It's because I have a hard time—as a writer and a wannabe book writer—criticizing the efforts of someone who has got off their ass to actually write said book.
Which brings me to Tokio Whip by Arturo Silva from Stone Bridge Press.
I did not like the book.
Why? Because it made me feel stupid.
Tokio Whip is a fictional novel about a group of friends, foreigners living and working in Japan, and their Japanese friends. It takes place in 1980s Japan, with the chapters set up in locales along a Tokyo subway line. That part is all brilliant.
It's like the ukiyo-e prints of the 53 Stations of the Tokaido by Hiroshige Ando (surname first).
The book has a collective Breakfast at Tiffany's vibe... lots of conversation with lots of angst. Truthfully, it's 2016 and despite me enjoying the past, if I want to read something that seems to have a 50s vibe set in the 1980s, well... I can harken back to the first time I saw Breakfast at Tiffany's.
Don't get me wrong. The author, Arturo Silva is a very good writer... much better than myself, and I think he knows it—and there's the rub.
There was one section encompassing three pages of the book where the author's pretentiousness completely lost me as a reader.
How weird were those pages?
Well... at first I thought it was a printing error by the fine folks at Stone Bridge Press.
It was pages 53 to 55. Take a look:
(I've left a bit of the proper writing style on the third page - so you can see that it is well written - even if the author doesn't believe in using "quotation marks" to denote people talking - but that's okay, because it's all conversational. My issue is that it's boring conversational.)
Look at the pages scanned above... notice how sometimes the lines run off the page (second page), with the next line making no sense whatsoever (pick a page). That's a printing error right? Nope. This is experimental writing and one I bet gave headaches to the editors and printers.
The thing is... I didn't know this was an experimental writing book—it is—or that this section was going to be completely unlike anything else in the book—it was. You the reader won't know it's an experimental writing style novel either. The publishers simply call it "stylistic." Stylistic can be pretty broad - a catchall for when one doesn't know what to call something. At least that's what I think.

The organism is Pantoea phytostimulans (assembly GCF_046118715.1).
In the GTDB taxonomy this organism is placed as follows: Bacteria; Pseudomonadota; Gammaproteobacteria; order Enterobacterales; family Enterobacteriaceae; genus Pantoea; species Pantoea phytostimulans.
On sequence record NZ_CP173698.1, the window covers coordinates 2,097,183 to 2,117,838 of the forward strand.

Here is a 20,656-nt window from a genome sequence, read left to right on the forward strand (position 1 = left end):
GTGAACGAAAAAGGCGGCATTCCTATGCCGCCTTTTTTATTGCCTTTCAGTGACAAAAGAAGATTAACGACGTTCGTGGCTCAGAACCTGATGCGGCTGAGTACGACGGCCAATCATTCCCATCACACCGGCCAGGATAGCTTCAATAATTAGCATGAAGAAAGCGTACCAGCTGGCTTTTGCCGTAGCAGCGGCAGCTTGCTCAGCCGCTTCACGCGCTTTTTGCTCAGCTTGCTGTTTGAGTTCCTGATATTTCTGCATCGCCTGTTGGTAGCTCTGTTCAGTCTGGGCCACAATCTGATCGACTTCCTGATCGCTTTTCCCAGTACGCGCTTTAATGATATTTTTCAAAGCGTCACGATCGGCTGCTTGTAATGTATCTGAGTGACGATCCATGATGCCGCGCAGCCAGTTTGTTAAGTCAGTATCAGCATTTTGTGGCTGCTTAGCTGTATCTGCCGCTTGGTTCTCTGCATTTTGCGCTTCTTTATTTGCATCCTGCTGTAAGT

There was no set-up for these pages. No explanation for these pages, and thus utter confusion for me, the reader.
And then I figured it out after reading it through a few times...
Every few lines, the subject matter continues.
- Line one continues to line four.
- Line two continues to line five.
- Line three continues to line six.
- Line four continues to line seven.
- Line five continues to line eight.
- Line six continues to line nine.
- Line seven continues to line 10... and so on.
A jumble of thoughts? A conflagration of conversational fragments? Printing error?
The stylistic musings were of interest to the plot, but it was presented in such a way that I felt so effing stupid for not figuring it out sooner than I actually did.
I didn't even understand the sub-head leading into that dogs-breakfast of writing. ABC-squared?... Aw, geez... are you kidding me? Now I effing get it... ABC and then ABC... Silva is telling us how the lines should be read.
I just figured that out! See? Me am stupid. What me worry? Aooograpsst.
Sorry, I just just involuntarily drooled on my keyboard. It's just hanging there from my lower lip down onto the letter D... which is where the next line should be read.
You can call me a lot of names and they don't bother me. Calling me stupid, and we have a problem. Making me feel stupid... well... that's worse.
ABC-squared is not a literary device. It's a pain in the butt to read.
Wait... is that even squared? No! That's what the way you write things for chemical formulae... so... ABC, lower case 2? Does that lowercase 2 affect only the letter C (the third line)? See?! Nothing really makes sense even when you think it should! Is it a coefficient?! What do you call the number when it sits like that? I know it's not a plot device! I'm shouting. I'm sorry. See? I feel stupid.
It wasn't something as clever as Lewis Carroll/Charles Dodgson writing the Mouse's tale from Alice in Wonderland in the shape of a mouse's tail—no, that was cute, brilliant and fun to read.
|Alice In Wonderland - Chapter 3.|
|Circle of Life - Buddha.... apparently THE Buddha...|
|Bantam Books had a large selection of the choose-your-adventure books that I may have read in my youth, borrowing them from my much younger brother.|